During the 50th Anniversary Celebration at Prescott College, we led a Monarch tagging workshop for Southwest Monarch Study. One participant and PC alumn, Michael Belef wrote about his experience:

Lisa Zander (2012), Program Coordinator and Collections Manager of the Natural History Institute, led 10 alumni, students, and friends on a Monarch netting and tagging project. Our observations and data will be entered into an international database. Lisa and others had tagged 50 Monarchs the previous week; so we only had three monarch tags left but plenty of enthusiasm to learn safe and sane Monarch netting techniques from a couple of pros.

Parking near the much-improved City of Prescott recycling facilities, we hiked along Granite Creek. I netted the first butterfly while Lisa gently applied the ID sticker to the wing and Zoe released the butterfly. As Ken predicted, we were fascinated by the strength and beauty of the Monarch as he fluttered away. It didn’t take long for our group to net, tag, record information, and release the next two butterflies. Lisa noted the plants the monarchs visit as well.

Ken Kingsley, PhD., an entomologist, showed us how to discern the darker-colored Queen butterflies from the Monarchs and identified the giant lady beetle that we discovered on some grasses. We spotted Dainty Sulphur and Western Pygmy-Blue butterflies. Ken has worked in nine national parks and for the U.S. Fish and Wildlife Service, and Forest Service, and produced photographic guides to insects.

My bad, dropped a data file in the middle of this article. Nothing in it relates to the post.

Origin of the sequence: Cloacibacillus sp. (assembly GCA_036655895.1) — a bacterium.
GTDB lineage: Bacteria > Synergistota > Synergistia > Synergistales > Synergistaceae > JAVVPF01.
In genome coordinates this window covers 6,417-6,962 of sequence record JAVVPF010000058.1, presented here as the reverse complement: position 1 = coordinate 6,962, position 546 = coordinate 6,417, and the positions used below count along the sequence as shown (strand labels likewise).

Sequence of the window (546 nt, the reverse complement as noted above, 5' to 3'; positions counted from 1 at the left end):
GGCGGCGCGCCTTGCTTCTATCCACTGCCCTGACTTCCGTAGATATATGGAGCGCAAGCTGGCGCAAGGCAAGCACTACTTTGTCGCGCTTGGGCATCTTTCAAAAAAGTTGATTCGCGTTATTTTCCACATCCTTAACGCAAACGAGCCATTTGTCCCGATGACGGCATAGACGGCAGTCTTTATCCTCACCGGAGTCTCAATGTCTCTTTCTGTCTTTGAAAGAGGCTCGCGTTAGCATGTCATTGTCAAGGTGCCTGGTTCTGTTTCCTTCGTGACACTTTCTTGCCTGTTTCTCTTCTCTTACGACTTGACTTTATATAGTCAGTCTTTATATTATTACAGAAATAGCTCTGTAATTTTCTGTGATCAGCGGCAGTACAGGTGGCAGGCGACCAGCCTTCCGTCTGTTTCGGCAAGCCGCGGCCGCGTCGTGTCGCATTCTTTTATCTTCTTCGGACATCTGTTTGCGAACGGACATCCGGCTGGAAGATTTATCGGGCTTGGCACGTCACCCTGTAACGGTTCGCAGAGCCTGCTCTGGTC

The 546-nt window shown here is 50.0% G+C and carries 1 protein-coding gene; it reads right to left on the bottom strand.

Guy Wohl joined our tagging project. Guy,  the Prescott Creeks Conservation Projects Manager, told us that local genetic tree and plant stocks are being raised and distributed in Prescott Creeks. Prescott Creeks helps improve urban landscapes, mitigates pollution, and restores watersheds like Granite Creek and Slaughterhouse Gulch. There are infrastructure challenges like sewer lines and power lines to work around. Generations of PC students and faculty have studied and worked with the communities to restore these habitats: the community engagement is growing.

Current students, Adam, Zoe, and Julie stayed behind to wander in the restored Watson Woods, perfecting their new Monarch netting skills and eager to contribute future tagging efforts for the international Monarch studies and conservation efforts. If you return to Prescott, visit the ongoing restorations at Watson Woods. Try to arrange a guided tour. More info at: https://prescottcreeks.org/. Additional information about Southwest Monarch Study can be found here.